Is it worth it?

Discussion in 'Starting a Lawn Care Business' started by GolfSupt28, Jan 1, 2004.

  1. GolfSupt28

    GolfSupt28 LawnSite Member
    Messages: 11

    Hello, My name is Eric and I've been a golf course supt. for 5yrs. My asst. and I are thinking of going into the lawn care and landscaping business together. We know how to begin, but don't know how profitable it will be. I'm making 50k/yr. and he's making 31k/yr. I just had a son and don't want to lose the house if you know what i mean. My wife stays at home and thats how i want to keep it. I get beneifits, however, i don't want to work for someone else any more, I feel as though i should use my knowledge for my self. Also, do you think it's a good idea having a partner or should i do it solo? My asst. is very knowledgeable also.
    Thanks for any feedback.:confused:
  2. Cutters Lawn Care

    Cutters Lawn Care LawnSite Senior Member
    Messages: 314

    Hi Eric. I left a job making about the same amount as you about a year ago and started a lawn maintenance and landscaping company. I'm not married and have no kids. It takes alot of money to get it started right off the bat. You'll have alot of money tied up just in start up costs. I have about 35k invested right now. I talked to alot of seasoned veterans before I got into the business. I was told I wouldn't make very much money for about 3 years and they were all right. I currently have about 50 accounts. I just keep reinvesting as much money as possible back into the company to continue growing it. Obviously your family is your first priority and going from a job with benefits and perks to one that doesn't have any would be a big change. Think what it would cost for health ins., no vacation pay, and you'll be paying alot for insurance for the business. Hope this helps .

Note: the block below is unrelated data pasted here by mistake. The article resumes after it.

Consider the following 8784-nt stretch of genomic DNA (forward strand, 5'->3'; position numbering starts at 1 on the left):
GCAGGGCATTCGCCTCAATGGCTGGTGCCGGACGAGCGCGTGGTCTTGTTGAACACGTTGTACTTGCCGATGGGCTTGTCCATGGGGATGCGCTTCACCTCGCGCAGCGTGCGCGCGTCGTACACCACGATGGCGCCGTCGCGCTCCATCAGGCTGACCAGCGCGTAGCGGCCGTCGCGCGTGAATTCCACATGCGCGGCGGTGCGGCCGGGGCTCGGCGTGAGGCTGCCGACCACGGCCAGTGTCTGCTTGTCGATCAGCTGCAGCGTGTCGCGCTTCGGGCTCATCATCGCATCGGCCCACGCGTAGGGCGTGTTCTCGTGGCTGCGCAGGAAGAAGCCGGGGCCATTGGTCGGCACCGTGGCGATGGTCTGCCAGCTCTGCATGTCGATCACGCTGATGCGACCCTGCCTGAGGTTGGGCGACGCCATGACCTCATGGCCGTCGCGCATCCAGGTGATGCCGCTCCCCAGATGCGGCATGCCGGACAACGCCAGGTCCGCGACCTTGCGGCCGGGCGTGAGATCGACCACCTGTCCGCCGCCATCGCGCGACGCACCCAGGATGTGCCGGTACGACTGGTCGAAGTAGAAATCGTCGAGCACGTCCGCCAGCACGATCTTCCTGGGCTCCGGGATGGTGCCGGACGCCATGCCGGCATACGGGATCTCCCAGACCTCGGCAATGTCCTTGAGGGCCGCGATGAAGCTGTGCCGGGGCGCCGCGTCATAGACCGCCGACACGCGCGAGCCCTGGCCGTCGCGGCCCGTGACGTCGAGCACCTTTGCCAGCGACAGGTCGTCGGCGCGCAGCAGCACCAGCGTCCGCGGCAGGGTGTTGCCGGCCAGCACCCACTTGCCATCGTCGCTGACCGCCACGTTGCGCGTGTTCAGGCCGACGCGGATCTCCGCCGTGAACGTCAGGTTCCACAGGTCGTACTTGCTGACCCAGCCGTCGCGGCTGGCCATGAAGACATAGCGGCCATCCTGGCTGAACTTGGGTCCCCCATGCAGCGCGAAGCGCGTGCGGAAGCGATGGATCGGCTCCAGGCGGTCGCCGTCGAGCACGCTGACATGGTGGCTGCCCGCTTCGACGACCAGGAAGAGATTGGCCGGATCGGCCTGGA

3. alpine692003

    alpine692003 LawnSite Bronze Member
    Messages: 1,502

    At the beginning it may be rough, but the going will be tough and it will pay off.

    It's exciting starting up your own business, you do whatever you want. ie) designs of your cards, planning routes, hire people you want, schedule work periods.

    I left purusing law enforcement to open up my own landscpaing / lawn care.

    I just bought a 2003 dodge dakota, and some used equipment.

    I hope it works well for me! good luck do you as well!
  4. johnhenry

    johnhenry LawnSite Senior Member
    Messages: 488

    if it was a few years ago go for it.But times are differnt now and money is alot tighter since sept 11.You have a young child and a good paying job.Plus you are sort of your own boss there.As far as a partner I cant express enough on this no way.It doesnt work even it is family.There are some many good members here who will state the same.You have alot going for you.Ins,wife who stays at home,great job,no bill collecting.If you really do consider doing this.Start out small this year on the side.Build up your accounts slow and steady as you still work at the golf course.As supt there you might have some great outlets there to build a strong clients base.Best of luck